On this week’s episode, Niki, Neil, and Natalia debate recent court decisions on voting rights, sexism in Olympics commentary, and corporate influence in think tanks.
This summer, courts struck down restrictive voting laws in North Carolina, Kansas, and Wisconsin. Niki pointed out that there have been only 31 cases of voter fraud since 2000. We recommended Ari Berman’s history of voting rights, Give Us the Ballot.
The Olympics sportscasters can’t seem to stop describing women athletes as “girls” and crediting their accomplishments to men. Neil suggested this was because sports broadcasting remained a mostly male profession. Natalia remarked that a lot of the coverage of Michael Phelps has been on his new role as a father, but this was an exception that proved the rule of focusing on women athletes’ personal lives. Neil added the attention to Ryan Lochte’s bleached hair also provided another exception that highlighted the focus on women athletes’ physical appearance, including even a news article on Katie Ledecky’s manicure that Niki shared. Niki also compared responses to Michael Phelps’ “game face” versus the scrutiny given to McKayla Maroney’s “smirk” from the 2012 Games. Natalia recommended Lindsay Pieper’s essay on the onset of “cuteness” in women’s gymnastics as a response to American Cold War fears about masculinized Russian women athletes. Neil added Reeves Wiedeman’s New Yorker essay about women’s gymnastics noted the sport required an expression of effortlessness from its athletes that undermined the sport’s athleticism.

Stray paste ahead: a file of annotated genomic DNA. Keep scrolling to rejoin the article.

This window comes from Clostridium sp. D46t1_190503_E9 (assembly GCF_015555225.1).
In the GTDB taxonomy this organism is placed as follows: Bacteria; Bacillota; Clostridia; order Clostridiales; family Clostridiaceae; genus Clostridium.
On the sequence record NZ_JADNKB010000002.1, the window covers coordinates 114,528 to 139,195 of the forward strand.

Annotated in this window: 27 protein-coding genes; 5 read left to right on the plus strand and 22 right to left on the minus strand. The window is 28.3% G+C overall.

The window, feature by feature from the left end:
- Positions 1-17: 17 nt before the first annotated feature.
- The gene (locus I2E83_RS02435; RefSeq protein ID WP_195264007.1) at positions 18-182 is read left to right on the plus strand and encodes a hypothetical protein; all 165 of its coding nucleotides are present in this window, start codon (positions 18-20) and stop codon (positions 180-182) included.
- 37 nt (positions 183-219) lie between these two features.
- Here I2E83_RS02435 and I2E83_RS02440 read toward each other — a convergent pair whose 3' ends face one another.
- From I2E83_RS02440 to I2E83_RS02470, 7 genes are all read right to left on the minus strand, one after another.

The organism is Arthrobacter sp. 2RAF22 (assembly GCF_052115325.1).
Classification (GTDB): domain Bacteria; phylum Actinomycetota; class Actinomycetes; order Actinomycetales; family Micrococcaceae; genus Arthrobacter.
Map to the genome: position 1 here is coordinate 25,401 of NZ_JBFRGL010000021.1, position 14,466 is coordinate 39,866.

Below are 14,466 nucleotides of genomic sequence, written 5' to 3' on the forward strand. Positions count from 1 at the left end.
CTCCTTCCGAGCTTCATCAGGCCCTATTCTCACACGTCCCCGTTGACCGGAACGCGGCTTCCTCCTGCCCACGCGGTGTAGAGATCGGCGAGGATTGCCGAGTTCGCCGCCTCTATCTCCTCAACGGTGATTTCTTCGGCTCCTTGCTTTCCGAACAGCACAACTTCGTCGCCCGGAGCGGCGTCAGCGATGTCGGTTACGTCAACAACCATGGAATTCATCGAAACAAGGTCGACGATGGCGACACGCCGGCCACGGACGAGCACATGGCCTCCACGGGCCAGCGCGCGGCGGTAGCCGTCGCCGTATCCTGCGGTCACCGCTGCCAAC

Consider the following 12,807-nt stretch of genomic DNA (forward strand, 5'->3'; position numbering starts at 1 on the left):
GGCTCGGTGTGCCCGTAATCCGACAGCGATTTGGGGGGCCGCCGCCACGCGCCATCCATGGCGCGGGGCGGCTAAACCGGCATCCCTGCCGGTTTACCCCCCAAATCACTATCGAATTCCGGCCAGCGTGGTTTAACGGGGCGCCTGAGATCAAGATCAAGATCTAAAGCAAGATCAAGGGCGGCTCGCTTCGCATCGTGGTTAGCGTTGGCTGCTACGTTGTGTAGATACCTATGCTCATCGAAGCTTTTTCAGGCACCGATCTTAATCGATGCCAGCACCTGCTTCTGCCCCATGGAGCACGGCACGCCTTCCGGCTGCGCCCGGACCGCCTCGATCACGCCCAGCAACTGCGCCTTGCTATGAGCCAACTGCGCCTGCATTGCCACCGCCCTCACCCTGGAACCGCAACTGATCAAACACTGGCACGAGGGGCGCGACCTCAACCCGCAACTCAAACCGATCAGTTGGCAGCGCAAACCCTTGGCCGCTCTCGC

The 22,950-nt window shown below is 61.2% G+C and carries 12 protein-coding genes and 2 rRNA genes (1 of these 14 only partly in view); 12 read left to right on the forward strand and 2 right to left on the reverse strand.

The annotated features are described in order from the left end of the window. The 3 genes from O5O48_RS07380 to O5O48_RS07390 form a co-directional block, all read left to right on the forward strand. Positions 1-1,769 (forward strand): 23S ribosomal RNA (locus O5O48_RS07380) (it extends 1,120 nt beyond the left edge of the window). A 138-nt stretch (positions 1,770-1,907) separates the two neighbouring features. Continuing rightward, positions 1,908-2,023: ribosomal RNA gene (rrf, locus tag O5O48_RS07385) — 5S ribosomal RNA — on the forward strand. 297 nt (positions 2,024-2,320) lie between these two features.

The New York Times’ investigation of leading think tanks found that many of them, like the left-leaning Brookings Institution, were beholden to their corporate donors’ agendas. We recommended Jason Stahl’s history of think tanks, Right Moves, along with several essays he has written about think tanks.